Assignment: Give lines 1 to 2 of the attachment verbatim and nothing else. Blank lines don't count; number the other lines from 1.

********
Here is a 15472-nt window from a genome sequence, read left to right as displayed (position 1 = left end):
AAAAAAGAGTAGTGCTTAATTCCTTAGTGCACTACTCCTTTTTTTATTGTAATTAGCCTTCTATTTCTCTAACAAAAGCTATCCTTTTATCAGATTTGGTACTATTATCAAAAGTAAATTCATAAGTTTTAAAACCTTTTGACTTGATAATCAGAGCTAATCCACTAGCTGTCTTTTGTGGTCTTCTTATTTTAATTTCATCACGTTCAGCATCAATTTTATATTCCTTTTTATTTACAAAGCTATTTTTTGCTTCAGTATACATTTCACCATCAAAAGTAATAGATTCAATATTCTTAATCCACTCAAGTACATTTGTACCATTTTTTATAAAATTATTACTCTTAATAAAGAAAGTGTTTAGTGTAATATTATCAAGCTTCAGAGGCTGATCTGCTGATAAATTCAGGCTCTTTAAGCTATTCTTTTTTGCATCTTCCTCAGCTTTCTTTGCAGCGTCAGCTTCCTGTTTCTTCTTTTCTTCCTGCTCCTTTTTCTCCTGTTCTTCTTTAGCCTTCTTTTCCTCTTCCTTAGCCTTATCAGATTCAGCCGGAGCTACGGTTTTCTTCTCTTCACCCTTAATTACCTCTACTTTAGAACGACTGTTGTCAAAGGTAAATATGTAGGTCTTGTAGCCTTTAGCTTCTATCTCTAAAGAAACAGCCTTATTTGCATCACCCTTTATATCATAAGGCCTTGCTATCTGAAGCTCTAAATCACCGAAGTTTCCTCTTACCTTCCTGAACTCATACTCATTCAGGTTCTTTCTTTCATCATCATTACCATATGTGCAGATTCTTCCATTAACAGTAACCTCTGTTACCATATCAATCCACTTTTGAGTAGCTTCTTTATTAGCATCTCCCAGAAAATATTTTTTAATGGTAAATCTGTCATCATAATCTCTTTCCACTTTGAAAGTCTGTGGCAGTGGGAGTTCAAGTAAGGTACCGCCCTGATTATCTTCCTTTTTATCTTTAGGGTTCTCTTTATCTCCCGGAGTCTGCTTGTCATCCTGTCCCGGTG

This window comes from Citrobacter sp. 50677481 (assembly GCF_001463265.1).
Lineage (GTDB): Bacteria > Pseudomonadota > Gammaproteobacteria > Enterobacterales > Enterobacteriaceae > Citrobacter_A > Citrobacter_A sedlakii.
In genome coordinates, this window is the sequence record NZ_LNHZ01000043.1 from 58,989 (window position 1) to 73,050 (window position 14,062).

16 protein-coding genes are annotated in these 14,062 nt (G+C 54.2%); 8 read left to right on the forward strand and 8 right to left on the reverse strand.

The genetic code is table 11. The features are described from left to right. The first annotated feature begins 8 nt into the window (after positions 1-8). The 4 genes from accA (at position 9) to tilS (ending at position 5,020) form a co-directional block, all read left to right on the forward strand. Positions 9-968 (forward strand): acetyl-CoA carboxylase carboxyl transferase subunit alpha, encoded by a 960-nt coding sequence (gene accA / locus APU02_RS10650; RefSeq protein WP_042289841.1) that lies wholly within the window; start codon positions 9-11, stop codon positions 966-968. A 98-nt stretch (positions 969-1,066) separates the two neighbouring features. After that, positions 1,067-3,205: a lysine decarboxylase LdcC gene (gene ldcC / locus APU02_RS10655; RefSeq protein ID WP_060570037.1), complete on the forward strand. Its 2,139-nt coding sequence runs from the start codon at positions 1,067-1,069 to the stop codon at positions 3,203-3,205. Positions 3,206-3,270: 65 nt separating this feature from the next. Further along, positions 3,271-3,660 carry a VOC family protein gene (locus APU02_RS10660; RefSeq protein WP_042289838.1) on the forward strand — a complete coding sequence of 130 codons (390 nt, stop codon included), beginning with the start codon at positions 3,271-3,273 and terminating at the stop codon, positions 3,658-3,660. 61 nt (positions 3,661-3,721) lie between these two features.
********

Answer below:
Here is a 15472-nt window from a genome sequence, read left to right as displayed (position 1 = left end):
AAAAAAGAGTAGTGCTTAATTCCTTAGTGCACTACTCCTTTTTTTATTGTAATTAGCCTTCTATTTCTCTAACAAAAGCTATCCTTTTATCAGATTTGGTACTATTATCAAAAGTAAATTCATAAGTTTTAAAACCTTTTGACTTGATAATCAGAGCTAATCCACTAGCTGTCTTTTGTGGTCTTCTTATTTTAATTTCATCACGTTCAGCATCAATTTTATATTCCTTTTTATTTACAAAGCTATTTTTTGCTTCAGTATACATTTCACCATCAAAAGTAATAGATTCAATATTCTTAATCCACTCAAGTACATTTGTACCATTTTTTATAAAATTATTACTCTTAATAAAGAAAGTGTTTAGTGTAATATTATCAAGCTTCAGAGGCTGATCTGCTGATAAATTCAGGCTCTTTAAGCTATTCTTTTTTGCATCTTCCTCAGCTTTCTTTGCAGCGTCAGCTTCCTGTTTCTTCTTTTCTTCCTGCTCCTTTTTCTCCTGTTCTTCTTTAGCCTTCTTTTCCTCTTCCTTAGCCTTATCAGATTCAGCCGGAGCTACGGTTTTCTTCTCTTCACCCTTAATTACCTCTACTTTAGAACGACTGTTGTCAAAGGTAAATATGTAGGTCTTGTAGCCTTTAGCTTCTATCTCTAAAGAAACAGCCTTATTTGCATCACCCTTTATATCATAAGGCCTTGCTATCTGAAGCTCTAAATCACCGAAGTTTCCTCTTACCTTCCTGAACTCATACTCATTCAGGTTCTTTCTTTCATCATCATTACCATATGTGCAGATTCTTCCATTAACAGTAACCTCTGTTACCATATCAATCCACTTTTGAGTAGCTTCTTTATTAGCATCTCCCAGAAAATATTTTTTAATGGTAAATCTGTCATCATAATCTCTTTCCACTTTGAAAGTCTGTGGCAGTGGGAGTTCAAGTAAGGTACCGCCCTGATTATCTTCCTTTTTATCTTTAGGGTTCTCTTTATCTCCCGGAGTCTGCTTGTCATCCTGTCCCGGTG